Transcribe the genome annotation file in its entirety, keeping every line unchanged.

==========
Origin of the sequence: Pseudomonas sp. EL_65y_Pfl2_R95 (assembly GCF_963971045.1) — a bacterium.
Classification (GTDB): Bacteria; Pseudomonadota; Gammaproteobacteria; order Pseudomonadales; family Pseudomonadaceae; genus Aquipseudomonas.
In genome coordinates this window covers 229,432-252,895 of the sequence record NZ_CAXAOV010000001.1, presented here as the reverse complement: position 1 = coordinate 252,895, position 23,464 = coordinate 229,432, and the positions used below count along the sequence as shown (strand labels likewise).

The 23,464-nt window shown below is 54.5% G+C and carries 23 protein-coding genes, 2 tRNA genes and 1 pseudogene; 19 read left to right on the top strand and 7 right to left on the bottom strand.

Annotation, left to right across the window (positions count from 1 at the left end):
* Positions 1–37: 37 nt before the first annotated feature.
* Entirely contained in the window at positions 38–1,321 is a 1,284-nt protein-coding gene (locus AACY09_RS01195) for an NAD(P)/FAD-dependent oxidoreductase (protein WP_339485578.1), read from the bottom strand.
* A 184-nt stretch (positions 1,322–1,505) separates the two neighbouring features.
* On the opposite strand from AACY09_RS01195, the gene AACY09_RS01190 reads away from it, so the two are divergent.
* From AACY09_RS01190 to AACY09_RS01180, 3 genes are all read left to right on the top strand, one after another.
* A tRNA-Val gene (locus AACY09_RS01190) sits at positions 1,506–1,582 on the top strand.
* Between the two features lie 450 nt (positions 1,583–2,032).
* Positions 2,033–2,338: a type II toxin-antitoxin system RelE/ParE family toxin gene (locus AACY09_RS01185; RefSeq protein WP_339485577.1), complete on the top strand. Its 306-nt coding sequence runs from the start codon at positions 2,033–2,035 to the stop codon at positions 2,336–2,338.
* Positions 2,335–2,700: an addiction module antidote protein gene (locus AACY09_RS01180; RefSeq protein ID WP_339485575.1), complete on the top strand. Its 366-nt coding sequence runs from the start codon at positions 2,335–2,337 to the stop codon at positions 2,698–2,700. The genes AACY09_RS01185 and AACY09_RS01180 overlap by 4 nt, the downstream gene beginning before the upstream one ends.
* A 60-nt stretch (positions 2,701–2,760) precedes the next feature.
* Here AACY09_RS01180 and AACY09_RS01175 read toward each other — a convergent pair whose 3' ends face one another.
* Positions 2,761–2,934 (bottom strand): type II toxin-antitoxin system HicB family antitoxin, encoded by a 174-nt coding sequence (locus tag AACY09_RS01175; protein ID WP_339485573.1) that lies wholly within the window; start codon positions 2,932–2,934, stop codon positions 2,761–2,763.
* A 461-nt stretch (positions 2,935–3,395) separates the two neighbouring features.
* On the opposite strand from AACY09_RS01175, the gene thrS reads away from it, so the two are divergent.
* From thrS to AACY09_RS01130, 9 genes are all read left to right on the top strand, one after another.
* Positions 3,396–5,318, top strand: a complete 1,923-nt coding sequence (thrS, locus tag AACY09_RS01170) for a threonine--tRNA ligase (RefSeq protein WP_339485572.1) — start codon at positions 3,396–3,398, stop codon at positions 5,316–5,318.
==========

Origin of the sequence: Pseudomonas sp. EL_65y_Pfl2_R95 (assembly GCF_963971045.1) — a bacterium.
Classification (GTDB): Bacteria; Pseudomonadota; Gammaproteobacteria; order Pseudomonadales; family Pseudomonadaceae; genus Aquipseudomonas.
In genome coordinates this window covers 229,432-252,895 of the sequence record NZ_CAXAOV010000001.1, presented here as the reverse complement: position 1 = coordinate 252,895, position 23,464 = coordinate 229,432, and the positions used below count along the sequence as shown (strand labels likewise).

The 23,464-nt window shown below is 54.5% G+C and carries 23 protein-coding genes, 2 tRNA genes and 1 pseudogene; 19 read left to right on the top strand and 7 right to left on the bottom strand.

Annotation, left to right across the window (positions count from 1 at the left end):
* Positions 1–37: 37 nt before the first annotated feature.
* Entirely contained in the window at positions 38–1,321 is a 1,284-nt protein-coding gene (locus AACY09_RS01195) for an NAD(P)/FAD-dependent oxidoreductase (protein WP_339485578.1), read from the bottom strand.
* A 184-nt stretch (positions 1,322–1,505) separates the two neighbouring features.
* On the opposite strand from AACY09_RS01195, the gene AACY09_RS01190 reads away from it, so the two are divergent.
* From AACY09_RS01190 to AACY09_RS01180, 3 genes are all read left to right on the top strand, one after another.
* A tRNA-Val gene (locus AACY09_RS01190) sits at positions 1,506–1,582 on the top strand.
* Between the two features lie 450 nt (positions 1,583–2,032).
* Positions 2,033–2,338: a type II toxin-antitoxin system RelE/ParE family toxin gene (locus AACY09_RS01185; RefSeq protein WP_339485577.1), complete on the top strand. Its 306-nt coding sequence runs from the start codon at positions 2,033–2,035 to the stop codon at positions 2,336–2,338.
* Positions 2,335–2,700: an addiction module antidote protein gene (locus AACY09_RS01180; RefSeq protein ID WP_339485575.1), complete on the top strand. Its 366-nt coding sequence runs from the start codon at positions 2,335–2,337 to the stop codon at positions 2,698–2,700. The genes AACY09_RS01185 and AACY09_RS01180 overlap by 4 nt, the downstream gene beginning before the upstream one ends.
* A 60-nt stretch (positions 2,701–2,760) precedes the next feature.
* Here AACY09_RS01180 and AACY09_RS01175 read toward each other — a convergent pair whose 3' ends face one another.
* Positions 2,761–2,934 (bottom strand): type II toxin-antitoxin system HicB family antitoxin, encoded by a 174-nt coding sequence (locus tag AACY09_RS01175; protein ID WP_339485573.1) that lies wholly within the window; start codon positions 2,932–2,934, stop codon positions 2,761–2,763.
* A 461-nt stretch (positions 2,935–3,395) separates the two neighbouring features.
* On the opposite strand from AACY09_RS01175, the gene thrS reads away from it, so the two are divergent.
* From thrS to AACY09_RS01130, 9 genes are all read left to right on the top strand, one after another.
* Positions 3,396–5,318, top strand: a complete 1,923-nt coding sequence (thrS, locus tag AACY09_RS01170) for a threonine--tRNA ligase (RefSeq protein WP_339485572.1) — start codon at positions 3,396–3,398, stop codon at positions 5,316–5,318.